RELATED CONTENT: ‘We need more trained counsellors’: Connelly
Passionate sadness has been Julie Irwin’s world since losing her precious teenage son Billy to suicide.
It is also powering this brave Moruya mother’s quest to ensure another family won’t feel her pain.
On February 27, the second anniversary of Billy’s death, Ms Irwin and friend and Indigenous counsellor Betty Connelly launched Billy’s Gift, dedicated to preventing suicide and sharing the kindness the 15-year-old was known for.
“We were very fortunate the community supported us and this is our way of giving back to community and supporting and preventing suicide,” Ms Irwin said.
They also launched their joint cross-cultural service, Connelly-Irwin Counselling & Consultancy Services, with the slogan “travel well in mind, body and spirit”, and a grief and loss group.
As the shire’s only qualified Indigenous counsellor, Ms Connelly said the Indigenous community shared the grief of suicide and emotional distress.
“We need to find a solution to how we can become well again,” Ms Connelly said.
She said health would come to all in the community “if we all walk together”.
“One of the things we want to say from the bottom of our hearts is travel well in mind body and spirit,” she said.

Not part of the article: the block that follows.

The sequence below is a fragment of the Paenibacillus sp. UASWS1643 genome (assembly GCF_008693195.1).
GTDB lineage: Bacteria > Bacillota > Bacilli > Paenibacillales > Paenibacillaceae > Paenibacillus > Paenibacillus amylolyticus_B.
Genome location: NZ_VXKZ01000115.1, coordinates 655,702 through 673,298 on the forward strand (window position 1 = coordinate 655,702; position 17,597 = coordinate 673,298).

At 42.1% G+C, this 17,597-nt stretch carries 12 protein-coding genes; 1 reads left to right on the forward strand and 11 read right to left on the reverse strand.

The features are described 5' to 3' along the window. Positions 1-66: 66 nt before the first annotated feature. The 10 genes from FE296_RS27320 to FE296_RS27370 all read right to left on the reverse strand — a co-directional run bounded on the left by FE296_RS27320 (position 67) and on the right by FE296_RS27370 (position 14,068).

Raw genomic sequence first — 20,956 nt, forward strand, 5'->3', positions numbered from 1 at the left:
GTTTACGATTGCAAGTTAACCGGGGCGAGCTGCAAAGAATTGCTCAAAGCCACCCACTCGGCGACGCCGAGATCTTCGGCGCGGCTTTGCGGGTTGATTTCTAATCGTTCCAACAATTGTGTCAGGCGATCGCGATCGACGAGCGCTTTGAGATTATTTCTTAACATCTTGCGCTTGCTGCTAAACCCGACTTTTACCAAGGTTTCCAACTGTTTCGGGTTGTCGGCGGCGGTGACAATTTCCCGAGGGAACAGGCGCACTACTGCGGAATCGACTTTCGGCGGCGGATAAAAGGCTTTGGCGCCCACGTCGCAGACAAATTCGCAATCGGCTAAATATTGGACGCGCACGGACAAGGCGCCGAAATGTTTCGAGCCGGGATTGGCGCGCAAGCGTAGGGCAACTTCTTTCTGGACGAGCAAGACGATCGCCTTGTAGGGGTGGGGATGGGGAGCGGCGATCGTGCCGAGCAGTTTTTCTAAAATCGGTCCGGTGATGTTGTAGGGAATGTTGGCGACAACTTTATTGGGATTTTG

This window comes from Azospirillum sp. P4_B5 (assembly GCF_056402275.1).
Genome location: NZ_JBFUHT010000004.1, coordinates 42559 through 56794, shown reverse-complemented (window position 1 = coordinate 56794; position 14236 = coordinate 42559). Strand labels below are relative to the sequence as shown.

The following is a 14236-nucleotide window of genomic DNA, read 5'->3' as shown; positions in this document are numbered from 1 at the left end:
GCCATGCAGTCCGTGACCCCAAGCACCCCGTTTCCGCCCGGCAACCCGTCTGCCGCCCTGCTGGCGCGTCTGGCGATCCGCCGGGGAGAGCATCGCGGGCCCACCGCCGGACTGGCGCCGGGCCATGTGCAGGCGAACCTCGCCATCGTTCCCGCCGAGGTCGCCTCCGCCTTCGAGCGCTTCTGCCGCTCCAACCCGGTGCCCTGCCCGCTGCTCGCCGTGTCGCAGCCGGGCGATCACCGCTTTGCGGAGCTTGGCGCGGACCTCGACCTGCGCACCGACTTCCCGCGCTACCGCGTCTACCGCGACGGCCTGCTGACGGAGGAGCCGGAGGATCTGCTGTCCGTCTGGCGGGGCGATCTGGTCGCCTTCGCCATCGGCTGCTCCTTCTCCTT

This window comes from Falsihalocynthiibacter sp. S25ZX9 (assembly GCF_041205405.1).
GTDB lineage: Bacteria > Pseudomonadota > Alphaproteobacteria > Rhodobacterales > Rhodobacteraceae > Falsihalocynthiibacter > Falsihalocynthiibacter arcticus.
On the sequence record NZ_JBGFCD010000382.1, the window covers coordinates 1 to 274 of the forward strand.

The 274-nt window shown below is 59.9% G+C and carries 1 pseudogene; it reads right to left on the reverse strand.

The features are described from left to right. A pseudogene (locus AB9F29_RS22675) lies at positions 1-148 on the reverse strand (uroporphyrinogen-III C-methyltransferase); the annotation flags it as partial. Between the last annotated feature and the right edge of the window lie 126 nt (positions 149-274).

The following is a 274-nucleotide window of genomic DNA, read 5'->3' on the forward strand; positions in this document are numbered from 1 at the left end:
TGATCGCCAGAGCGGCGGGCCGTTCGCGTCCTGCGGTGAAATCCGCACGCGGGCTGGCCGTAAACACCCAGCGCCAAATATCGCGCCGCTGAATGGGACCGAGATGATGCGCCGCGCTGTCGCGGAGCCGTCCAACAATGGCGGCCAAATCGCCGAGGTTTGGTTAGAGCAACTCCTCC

The pair are seeking funding and support to have more counsellors trained.
The launch drew some muscular support over cyberspace from footballer and boxer Joe Williams, who frankly shared, via video link, his own struggle with drug and alcohol addiction, suicidal thoughts and bi-polar disorder.
Travelling well in mind, body and spirit resonated for him.
”Reconnecting to culture, to the law, to all of our old stories that have kept us safe; that has been my biggest healer,” Mr Williams said.
“There is something about sitting in the bush, sitting around a fire with those old fellas and connecting to country; something about that that takes away all the problems,” he said.
“Non-Indigenous people may not be able to connect to our culture, but they can connect to the values of respect, humility care.”
Another powerful visitor over cyberspace was North Coast mother Hayley Hoskins, whose teenage son Baylin took his own life last year, shortly after disclosing he was gay. His family formed Baylin’s Gift to help others.
“We started this because we can’t do nothing,” Ms Hoskins said.
“You don’t want that to be the end of your child, you don’t want that to be the thing that people remember them for.”
Visit the connellyirwin facebook page or contact Betty on 0437 728 480. More in Friday’s Bay Post.